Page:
What does this mean for me? [Whatever I'm good at], I should not use these things to boost my ego. They should not define who I am. Think about the change in attitude that comes about when this happens. Instead of things to cling onto, all these valuable things are resources to be laid at the Lord’s feet to be used for His good pleasure. In finding my identity in Christ, these other things do not cease to exist; they simply no longer define who I am. It’s a process, not an event. Paul stresses this in 3:12–14. But it all begins by taking those things that we hold dear and no longer finding our identity in them. This is what Paul means by taking his valued trophies and counting them loss.
This sounds like an impressive sacrifice, and it is! By giving up his most treasured things, Paul makes a relationship with Christ sound valuable. But this is just the beginning! It’s time for stage two. Paul raises the bar in 3:8 by saying he’s willing to give up even more: everything! It’s not just his trophies and accomplishments that he’s willing to count as loss; he’s willing to give it all! We’re talking about everything here, not just his influence and education. He would even be willing to give his life. This is how he can say in 1:21 that to live is Christ and to die is gain. It isn’t his life anymore. Knowing Christ and being found in Him is worth more than anything and worth giving everything. Jim Elliot echoed this sentiment when he said, “He is no fool who gives what he cannot keep to gain that which he cannot lose.” This is exactly the kind of value system that Paul describes here in Philippians 3.
A quick note: in this last section, Runge is referring to verse 8, which says "...and count them as rubbish..." (ESV). Other translations phrase it differently, but probably the closest is the KJV with "dung". The Greek work here is a relatively crass word for what we put in the toilet, and Paul uses such a crass word for a reason. Let's continue reading:
"Now for stage three. Paul ratchets things up one more notch in the last half of 3:8. This time he makes us a little uncomfortable. When we have something of value in our culture, say a house or a car, we typically insure it against loss from fire, theft, or various kinds of destruction. We do this because we want protection against loss. When Paul says that he counts all things loss, he is still treating them as valuable. He is simply making the decision not to hang onto these valuable things, but to exchange them for Christ. In this last stage, all this changes.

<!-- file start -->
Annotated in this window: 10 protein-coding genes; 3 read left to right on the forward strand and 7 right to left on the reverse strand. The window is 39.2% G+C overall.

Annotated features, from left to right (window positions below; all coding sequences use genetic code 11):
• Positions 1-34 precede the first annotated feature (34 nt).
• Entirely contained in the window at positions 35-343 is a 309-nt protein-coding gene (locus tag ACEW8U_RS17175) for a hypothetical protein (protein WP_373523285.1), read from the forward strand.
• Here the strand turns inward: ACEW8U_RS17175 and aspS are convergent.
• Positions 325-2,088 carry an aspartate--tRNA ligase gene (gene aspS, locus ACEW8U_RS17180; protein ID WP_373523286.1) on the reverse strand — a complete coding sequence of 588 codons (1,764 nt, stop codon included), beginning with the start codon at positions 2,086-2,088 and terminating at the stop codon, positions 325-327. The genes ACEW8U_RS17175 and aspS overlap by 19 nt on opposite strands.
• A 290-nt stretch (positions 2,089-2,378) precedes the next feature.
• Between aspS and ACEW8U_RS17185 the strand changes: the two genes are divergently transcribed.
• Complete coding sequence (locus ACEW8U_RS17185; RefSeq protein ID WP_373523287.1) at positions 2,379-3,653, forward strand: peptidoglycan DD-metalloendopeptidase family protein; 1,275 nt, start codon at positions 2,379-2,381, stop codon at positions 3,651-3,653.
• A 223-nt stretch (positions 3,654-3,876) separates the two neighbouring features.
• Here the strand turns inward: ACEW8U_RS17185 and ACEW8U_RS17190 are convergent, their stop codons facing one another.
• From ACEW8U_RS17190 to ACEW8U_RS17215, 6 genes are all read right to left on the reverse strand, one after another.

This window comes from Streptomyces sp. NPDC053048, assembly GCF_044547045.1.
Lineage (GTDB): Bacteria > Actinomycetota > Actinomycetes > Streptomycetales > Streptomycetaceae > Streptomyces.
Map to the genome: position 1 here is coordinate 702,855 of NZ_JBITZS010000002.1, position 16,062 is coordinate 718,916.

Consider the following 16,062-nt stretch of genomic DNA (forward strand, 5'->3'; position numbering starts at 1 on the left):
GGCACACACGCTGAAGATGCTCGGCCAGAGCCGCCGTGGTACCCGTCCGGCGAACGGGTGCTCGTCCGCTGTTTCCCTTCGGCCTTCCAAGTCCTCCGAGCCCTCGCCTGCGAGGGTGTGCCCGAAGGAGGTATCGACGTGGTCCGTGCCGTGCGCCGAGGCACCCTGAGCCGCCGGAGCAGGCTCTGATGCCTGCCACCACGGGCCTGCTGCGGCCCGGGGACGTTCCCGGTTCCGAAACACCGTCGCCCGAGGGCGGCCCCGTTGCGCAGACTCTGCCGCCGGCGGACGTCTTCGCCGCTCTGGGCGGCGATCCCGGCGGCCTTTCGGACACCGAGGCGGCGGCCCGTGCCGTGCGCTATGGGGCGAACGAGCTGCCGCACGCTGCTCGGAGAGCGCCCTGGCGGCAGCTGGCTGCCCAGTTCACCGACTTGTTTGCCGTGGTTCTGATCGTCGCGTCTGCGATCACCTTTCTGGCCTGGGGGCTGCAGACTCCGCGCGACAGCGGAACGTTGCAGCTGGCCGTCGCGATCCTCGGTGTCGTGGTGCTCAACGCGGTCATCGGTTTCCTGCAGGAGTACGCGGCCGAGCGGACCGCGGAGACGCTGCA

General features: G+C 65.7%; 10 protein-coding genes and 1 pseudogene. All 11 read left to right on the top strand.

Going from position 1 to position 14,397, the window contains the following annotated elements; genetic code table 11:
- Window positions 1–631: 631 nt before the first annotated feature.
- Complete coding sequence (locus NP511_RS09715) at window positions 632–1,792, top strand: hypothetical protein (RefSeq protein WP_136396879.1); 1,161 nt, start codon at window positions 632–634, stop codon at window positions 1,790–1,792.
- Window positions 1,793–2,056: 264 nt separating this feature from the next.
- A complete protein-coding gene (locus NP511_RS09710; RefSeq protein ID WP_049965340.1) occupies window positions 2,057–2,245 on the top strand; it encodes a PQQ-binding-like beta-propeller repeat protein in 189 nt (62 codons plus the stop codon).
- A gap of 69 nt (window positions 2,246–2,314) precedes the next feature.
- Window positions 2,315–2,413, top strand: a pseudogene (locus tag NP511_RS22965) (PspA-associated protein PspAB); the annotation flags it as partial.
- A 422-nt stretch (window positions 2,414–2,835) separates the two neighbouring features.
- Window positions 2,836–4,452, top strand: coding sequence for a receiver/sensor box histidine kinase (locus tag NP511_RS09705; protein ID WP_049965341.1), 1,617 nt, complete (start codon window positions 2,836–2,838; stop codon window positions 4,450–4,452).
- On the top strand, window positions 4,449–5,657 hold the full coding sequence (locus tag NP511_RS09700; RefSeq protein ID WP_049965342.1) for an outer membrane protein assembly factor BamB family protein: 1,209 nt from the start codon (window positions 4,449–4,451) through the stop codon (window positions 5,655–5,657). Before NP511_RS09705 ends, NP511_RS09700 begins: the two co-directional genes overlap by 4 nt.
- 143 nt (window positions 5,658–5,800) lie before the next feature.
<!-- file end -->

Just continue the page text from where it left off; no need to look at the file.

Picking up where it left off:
Paul is about to talk about the things we deposit in toilets. Most of us today have toilets in our homes, workplaces, and pretty much any public place. All the toilets are connected to soil pipes that take away the things that have been deposited there. Where? Nobody really cares where, so long as it is gone. Why aren’t we sad when we flush the toilet? Because we have absolutely no interest in keeping what is deposited there! We pay utility companies to take it.
Instead of Paul considering all his stuff as “valuable, but worth the trade” for knowing Christ, Paul goes one step further. Knowing Christ is so valuable to him that, in comparison, he considers his stuff to be about as desirable as feces.
This is an EXTREMELY vivid picture of what it means to follow Jesus. The thing I love about Paul's writing here is that he doesn't portray this "loss" as I duty. It's not "If I HAVE to give these things up for Jesus, I guess I will." Paul writes that he takes JOY in doing so because NOTHING is worth comparing to knowing Jesus. Nothing. It's easy to forget that sometimes - we fall into lives of duty and think about the cost of being a Christian, but forget about the joy of knowing Jesus and loving Him. May God always bring us back to this passage if we do so.
Thoughts? Questions? Comments?